“Spike Lee is one of the most well-known and respected film directors. However, the film industry lacks well-known black producers,” Locust said as opposed to what Johnson said about the director. “Students should watch these films to better understand the stories and experiences of diverse groups.”

Working directly with the films, Mruz explained why Lee was chosen to be the focus of the class and the film series.

“Themes of resilience and resistance are seen throughout of all of Spike Lee’s works,” Mruz said. “Lee is a huge proponent of resisting the racist powers at bay and remaining resilient throughout all discrimination, ultimately to fight for equality that is justly deserved by all of God’s children.”

Johnson said that while this month’s film series is a whole new production on its own, it still connects to the university theme of resilience and the film series presented earlier in the year. Johnson added that Lee’s films touch on many major points of resistance and resilience.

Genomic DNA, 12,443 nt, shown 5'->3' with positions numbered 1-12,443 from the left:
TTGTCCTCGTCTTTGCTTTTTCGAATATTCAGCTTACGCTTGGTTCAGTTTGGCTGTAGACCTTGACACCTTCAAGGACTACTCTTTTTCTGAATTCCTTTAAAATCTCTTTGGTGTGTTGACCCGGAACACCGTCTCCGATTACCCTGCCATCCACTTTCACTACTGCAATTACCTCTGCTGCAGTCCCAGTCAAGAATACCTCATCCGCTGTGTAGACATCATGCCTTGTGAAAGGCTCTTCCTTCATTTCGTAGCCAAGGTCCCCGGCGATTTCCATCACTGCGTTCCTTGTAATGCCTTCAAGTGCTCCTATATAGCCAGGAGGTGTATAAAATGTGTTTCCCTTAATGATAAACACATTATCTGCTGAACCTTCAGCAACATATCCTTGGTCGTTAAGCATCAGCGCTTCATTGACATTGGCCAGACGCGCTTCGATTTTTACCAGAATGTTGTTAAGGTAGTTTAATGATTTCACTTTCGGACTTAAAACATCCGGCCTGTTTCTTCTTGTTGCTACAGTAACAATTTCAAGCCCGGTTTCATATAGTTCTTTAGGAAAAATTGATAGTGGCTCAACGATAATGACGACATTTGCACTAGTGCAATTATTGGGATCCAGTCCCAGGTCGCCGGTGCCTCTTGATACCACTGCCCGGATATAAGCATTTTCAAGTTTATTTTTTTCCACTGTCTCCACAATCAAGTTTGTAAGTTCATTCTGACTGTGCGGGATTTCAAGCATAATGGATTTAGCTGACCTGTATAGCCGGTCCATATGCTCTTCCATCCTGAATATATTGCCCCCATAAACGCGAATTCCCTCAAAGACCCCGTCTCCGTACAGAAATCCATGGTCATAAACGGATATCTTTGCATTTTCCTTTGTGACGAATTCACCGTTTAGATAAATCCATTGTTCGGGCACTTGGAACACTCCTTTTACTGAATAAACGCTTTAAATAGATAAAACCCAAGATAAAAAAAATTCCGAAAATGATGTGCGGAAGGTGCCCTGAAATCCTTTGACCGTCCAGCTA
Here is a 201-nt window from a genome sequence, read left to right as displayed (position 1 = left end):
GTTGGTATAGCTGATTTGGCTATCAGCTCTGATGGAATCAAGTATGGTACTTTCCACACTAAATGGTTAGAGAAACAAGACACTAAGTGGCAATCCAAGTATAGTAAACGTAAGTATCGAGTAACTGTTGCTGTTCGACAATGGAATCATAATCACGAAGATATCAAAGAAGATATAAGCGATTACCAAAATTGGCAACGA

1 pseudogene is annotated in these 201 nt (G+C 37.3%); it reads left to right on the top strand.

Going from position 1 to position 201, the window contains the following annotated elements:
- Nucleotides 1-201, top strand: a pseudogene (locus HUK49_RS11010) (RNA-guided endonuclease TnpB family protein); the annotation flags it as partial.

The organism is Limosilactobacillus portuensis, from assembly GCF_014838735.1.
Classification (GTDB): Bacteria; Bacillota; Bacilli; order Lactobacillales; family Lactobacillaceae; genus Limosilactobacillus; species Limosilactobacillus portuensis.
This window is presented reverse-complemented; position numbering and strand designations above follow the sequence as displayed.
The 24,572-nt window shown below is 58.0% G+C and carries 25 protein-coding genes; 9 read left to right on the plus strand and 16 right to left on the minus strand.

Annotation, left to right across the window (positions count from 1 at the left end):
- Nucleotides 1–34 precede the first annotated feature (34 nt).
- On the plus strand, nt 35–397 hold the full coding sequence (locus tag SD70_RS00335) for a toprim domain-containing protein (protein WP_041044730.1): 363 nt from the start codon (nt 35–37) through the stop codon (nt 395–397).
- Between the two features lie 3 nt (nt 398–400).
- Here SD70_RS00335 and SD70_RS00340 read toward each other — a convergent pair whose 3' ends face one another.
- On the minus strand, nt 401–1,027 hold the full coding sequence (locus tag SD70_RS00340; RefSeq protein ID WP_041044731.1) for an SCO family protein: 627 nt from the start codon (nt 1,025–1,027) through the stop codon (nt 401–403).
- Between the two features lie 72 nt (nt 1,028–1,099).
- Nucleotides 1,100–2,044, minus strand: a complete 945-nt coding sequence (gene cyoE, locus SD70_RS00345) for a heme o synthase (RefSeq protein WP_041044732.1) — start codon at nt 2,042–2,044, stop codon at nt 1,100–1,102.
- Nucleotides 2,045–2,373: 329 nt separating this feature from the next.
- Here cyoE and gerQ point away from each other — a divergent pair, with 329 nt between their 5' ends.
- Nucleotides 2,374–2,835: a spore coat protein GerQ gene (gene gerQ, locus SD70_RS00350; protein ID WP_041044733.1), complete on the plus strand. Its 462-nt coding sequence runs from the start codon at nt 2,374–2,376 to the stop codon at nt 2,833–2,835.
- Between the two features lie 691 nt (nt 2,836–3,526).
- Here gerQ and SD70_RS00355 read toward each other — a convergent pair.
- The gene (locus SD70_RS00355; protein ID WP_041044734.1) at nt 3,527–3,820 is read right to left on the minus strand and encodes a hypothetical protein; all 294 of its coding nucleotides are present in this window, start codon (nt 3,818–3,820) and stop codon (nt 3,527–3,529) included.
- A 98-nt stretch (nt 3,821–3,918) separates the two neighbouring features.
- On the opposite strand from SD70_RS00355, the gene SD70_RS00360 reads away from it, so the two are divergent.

Johnson quoted Public Enemy saying, “Lee’s films are about fighting the powers that be.”

“It takes a great amount of resilience to do that and I think that is something everyone will see in all the movies being played,” Johnson said. “Just how resilient these character needs to be in their circumstances.”

Mruz voiced his opinion on the importance of film and how it can express so many things.

“Celebrating through film is something so powerful and I feel lucky to have been a part of it,” Mruz said. “I never thought I would be able to express the importance and significance of something through films, but our class is doing it and it feels great.”

While the films are important and a representation of Black History Month, Locust talked about the importance of Black History Month aside from the films.

“Black History Month, as well as the other culturally celebratory months, means a lot to inclusion and diversity,”  Locust said. “We enjoy these months because it gives us an opportunity to highlight the contributions and share the stories of the undeserved and underrepresented populations.”